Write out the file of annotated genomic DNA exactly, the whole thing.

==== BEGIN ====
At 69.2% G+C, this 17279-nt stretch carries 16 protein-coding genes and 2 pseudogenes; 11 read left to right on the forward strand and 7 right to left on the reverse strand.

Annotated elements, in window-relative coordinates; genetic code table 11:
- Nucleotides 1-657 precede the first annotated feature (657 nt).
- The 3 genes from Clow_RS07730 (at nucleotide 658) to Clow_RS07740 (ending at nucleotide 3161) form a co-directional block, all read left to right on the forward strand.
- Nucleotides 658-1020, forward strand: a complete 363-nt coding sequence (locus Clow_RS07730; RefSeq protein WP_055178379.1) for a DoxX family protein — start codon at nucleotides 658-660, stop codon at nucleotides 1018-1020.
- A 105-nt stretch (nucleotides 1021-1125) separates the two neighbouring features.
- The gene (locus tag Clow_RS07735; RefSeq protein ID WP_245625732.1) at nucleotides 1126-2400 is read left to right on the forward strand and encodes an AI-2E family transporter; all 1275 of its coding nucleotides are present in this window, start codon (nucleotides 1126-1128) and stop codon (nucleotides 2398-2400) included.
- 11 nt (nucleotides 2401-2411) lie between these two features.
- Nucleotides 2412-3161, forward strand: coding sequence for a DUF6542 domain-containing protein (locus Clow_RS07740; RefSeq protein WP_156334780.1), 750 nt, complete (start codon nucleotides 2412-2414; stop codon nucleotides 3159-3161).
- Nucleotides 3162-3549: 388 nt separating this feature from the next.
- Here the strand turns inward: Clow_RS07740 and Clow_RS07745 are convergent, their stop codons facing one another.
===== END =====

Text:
At 69.2% G+C, this 17279-nt stretch carries 16 protein-coding genes and 2 pseudogenes; 11 read left to right on the forward strand and 7 right to left on the reverse strand.

Annotated elements, in window-relative coordinates; genetic code table 11:
- Nucleotides 1-657 precede the first annotated feature (657 nt).
- The 3 genes from Clow_RS07730 (at nucleotide 658) to Clow_RS07740 (ending at nucleotide 3161) form a co-directional block, all read left to right on the forward strand.
- Nucleotides 658-1020, forward strand: a complete 363-nt coding sequence (locus Clow_RS07730; RefSeq protein WP_055178379.1) for a DoxX family protein — start codon at nucleotides 658-660, stop codon at nucleotides 1018-1020.
- A 105-nt stretch (nucleotides 1021-1125) separates the two neighbouring features.
- The gene (locus tag Clow_RS07735; RefSeq protein ID WP_245625732.1) at nucleotides 1126-2400 is read left to right on the forward strand and encodes an AI-2E family transporter; all 1275 of its coding nucleotides are present in this window, start codon (nucleotides 1126-1128) and stop codon (nucleotides 2398-2400) included.
- 11 nt (nucleotides 2401-2411) lie between these two features.
- Nucleotides 2412-3161, forward strand: coding sequence for a DUF6542 domain-containing protein (locus Clow_RS07740; RefSeq protein WP_156334780.1), 750 nt, complete (start codon nucleotides 2412-2414; stop codon nucleotides 3159-3161).
- Nucleotides 3162-3549: 388 nt separating this feature from the next.
- Here the strand turns inward: Clow_RS07740 and Clow_RS07745 are convergent, their stop codons facing one another.